Windows 10 upgraders targeted in ransomware scam

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Windows 10 upgraders targeted in ransomware scam
CTB-Locker. Credit: Cisco

Users warned not to click on attachments in phishing emails.

Opportunistic attackers are taking advantage of impatient Windows users by sending out phishing emails designed as a Windows 10 upgrade alert from Microsoft, but which instead delivers ransomware.

Unsuspecting PC owners have begun receiving emails - which appear legitimate - containing a .zip compressed email attachment purporting to be a Windows 10 installer, according to Cisco's security team.

Windows 10 became available in Australia and 189 other countries last Thursday. It is offered as a free download for activated copies of Windows 7 and 8, but the volume of traffic generated by millions of users wanting to upgrade their operating systems is causing delays.

"The fact that users have to virtually wait in line to receive this update makes them even more likely to fall victim to this campaign," Cisco infosec researcher Nick Biasini wrote in a blog post.

He said scammers are spoofing the sender's email address to make it appear as though the email is from Microsoft. The message actually originated from an IP address allocated to a network in Thailand, he said.

Similarly, the attackers have mimicked the blue and white colour scheme used by Microsoft in its Windows 10 branding in the dodgy emails, making them appear more legitimate than run-of-the-mill phishing emails.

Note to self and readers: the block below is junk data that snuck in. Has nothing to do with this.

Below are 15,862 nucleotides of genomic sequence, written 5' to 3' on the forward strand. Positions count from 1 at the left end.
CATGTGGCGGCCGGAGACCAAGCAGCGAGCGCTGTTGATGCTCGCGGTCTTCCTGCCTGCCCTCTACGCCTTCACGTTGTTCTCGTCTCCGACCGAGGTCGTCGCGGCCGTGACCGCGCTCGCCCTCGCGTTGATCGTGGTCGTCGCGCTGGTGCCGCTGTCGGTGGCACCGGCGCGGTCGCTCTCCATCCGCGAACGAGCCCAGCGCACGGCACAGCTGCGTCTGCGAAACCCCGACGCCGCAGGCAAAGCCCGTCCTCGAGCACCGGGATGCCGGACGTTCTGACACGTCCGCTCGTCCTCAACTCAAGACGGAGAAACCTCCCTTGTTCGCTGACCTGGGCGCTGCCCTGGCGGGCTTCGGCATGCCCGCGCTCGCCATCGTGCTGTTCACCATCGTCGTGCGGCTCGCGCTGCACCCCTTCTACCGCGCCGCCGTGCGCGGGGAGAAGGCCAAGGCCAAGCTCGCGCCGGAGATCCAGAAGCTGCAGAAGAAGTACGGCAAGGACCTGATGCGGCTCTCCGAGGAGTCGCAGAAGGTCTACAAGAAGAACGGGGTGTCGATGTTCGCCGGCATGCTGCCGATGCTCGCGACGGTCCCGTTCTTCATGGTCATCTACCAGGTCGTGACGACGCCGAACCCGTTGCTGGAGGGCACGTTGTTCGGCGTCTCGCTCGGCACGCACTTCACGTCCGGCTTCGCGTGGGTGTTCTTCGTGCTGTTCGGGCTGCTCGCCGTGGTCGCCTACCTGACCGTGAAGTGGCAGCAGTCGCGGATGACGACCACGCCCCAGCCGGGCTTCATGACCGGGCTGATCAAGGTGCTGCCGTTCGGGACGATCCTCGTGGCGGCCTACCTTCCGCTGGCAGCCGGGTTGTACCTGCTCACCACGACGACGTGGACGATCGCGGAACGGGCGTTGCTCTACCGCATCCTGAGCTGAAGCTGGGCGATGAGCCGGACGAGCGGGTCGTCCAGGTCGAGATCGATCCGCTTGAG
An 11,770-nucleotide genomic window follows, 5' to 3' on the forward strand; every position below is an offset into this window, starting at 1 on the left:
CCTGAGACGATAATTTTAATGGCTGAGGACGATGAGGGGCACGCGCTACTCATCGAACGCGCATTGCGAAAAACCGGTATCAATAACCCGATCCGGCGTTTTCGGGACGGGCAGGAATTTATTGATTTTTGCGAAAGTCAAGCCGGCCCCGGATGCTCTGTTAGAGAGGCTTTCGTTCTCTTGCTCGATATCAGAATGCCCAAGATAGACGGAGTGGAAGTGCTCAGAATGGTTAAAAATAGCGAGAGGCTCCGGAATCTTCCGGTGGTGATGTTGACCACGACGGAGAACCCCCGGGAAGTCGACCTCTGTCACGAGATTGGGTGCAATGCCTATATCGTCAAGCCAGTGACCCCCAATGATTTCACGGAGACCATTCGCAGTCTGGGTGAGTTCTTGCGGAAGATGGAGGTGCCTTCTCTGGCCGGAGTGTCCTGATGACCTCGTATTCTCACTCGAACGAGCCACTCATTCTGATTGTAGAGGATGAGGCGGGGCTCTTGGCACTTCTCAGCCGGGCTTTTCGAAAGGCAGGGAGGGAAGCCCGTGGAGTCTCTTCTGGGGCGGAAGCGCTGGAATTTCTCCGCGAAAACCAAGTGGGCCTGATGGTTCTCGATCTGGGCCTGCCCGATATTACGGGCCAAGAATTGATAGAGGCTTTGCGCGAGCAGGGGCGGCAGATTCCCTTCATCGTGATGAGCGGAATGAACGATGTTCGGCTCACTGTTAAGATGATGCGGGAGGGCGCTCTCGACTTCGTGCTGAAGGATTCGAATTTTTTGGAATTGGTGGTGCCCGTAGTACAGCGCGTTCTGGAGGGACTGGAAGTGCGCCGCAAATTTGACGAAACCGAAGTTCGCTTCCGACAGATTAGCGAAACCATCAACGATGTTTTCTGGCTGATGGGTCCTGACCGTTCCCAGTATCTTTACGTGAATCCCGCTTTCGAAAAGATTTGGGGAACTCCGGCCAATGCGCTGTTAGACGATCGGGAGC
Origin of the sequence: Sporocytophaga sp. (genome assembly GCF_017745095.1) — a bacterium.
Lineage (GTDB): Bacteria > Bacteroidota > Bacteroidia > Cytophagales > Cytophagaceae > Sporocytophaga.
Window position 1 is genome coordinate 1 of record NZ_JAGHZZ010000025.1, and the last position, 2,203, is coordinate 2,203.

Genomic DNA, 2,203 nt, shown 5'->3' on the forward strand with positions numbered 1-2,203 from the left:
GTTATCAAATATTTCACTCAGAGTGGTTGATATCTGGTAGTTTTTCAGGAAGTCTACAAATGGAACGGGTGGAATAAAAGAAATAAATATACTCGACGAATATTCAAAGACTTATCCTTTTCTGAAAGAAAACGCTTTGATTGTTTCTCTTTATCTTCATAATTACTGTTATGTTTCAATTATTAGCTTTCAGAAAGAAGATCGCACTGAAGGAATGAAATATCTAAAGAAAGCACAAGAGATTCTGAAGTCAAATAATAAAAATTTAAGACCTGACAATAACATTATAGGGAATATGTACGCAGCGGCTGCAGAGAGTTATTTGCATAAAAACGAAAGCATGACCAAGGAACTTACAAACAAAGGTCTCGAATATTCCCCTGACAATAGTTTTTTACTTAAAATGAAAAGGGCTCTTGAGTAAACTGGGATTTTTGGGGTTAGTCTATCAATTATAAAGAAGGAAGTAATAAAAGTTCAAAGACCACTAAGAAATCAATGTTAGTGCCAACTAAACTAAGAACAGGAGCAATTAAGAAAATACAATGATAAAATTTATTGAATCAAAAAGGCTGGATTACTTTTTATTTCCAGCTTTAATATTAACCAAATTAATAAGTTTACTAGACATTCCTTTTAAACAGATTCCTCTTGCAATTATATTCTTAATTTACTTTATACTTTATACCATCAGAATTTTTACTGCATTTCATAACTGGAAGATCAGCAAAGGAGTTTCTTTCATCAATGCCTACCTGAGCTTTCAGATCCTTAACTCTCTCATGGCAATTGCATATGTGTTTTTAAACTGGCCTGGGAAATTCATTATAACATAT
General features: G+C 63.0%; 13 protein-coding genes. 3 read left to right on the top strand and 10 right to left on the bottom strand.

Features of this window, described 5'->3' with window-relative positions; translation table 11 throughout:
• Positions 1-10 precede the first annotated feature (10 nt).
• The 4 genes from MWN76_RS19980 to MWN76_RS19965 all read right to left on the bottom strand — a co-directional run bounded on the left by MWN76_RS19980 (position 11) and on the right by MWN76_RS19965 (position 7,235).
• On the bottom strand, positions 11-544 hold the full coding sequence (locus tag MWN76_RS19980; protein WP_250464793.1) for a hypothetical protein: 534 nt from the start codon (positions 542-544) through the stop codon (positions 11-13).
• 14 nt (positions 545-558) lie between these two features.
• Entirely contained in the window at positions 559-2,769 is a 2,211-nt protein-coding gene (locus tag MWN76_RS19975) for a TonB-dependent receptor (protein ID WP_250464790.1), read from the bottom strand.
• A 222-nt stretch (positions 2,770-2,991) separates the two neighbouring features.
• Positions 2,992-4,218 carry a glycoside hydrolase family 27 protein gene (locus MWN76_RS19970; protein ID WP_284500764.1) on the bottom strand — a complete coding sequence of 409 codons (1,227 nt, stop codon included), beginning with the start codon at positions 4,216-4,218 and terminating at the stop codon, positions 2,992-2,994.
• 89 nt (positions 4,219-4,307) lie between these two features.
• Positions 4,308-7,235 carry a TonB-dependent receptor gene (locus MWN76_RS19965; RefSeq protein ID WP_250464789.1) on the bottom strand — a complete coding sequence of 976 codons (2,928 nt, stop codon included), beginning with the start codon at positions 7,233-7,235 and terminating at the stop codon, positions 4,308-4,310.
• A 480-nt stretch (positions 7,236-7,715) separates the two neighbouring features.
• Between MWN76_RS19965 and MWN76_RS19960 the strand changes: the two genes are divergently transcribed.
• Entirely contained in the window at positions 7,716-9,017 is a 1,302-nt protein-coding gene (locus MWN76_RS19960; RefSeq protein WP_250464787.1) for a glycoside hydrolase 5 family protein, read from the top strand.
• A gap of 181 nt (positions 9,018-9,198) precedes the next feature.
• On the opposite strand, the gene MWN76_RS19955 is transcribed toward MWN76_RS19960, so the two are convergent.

Windows 10 scam email. Source: Cisco

Once a user downloads the attached .zip file, rather than receiving a Windows 10 installer, a piece of ransomware dubbed CTB-Locker launches and encrypts the user's files.

The malware requests payment within 96 hours to decrypt the documents. If users fail to pay within that period of time or attempt to remove the ransomware, the blackmailers threaten to destroy the decryption key and leave files permanently scrambled.

Biasini said the ransomware was being delivered to users at a high rate.

The attackers' use of bitcoin for payment and a command server over the Tor anonymity network for communication made tracing those behind the ransomware emails difficult.

Biasini said CTB-Locker contained several features that differed from large-scale ransomware: CTB-Locker uses elliptical curve encryption rather than RSA asymmetric encryption, and only offered a 96 hour window to pay for file decryption - shorter than standard.

The ransomware is also using hard-coded IP addresses on non-standard ports to communicate, rather than compromised Wordpress sites as other recent versions do.

Additionally, CTB-Locker is exchanging a significant amount of data between systems - around 100 network streams to various IP addresses - which Biasini said was largely uncharacteristic for ransomware.

Cisco advised users to keep an external backup of their files, and pointed out Microsoft was not distributing Windows 10 through emails or attachments. The company has opted to automatically download the OS onto systems of users who previously opted to upgrade.

Windows 10 has been installed on more than 14 million devices since it launched.

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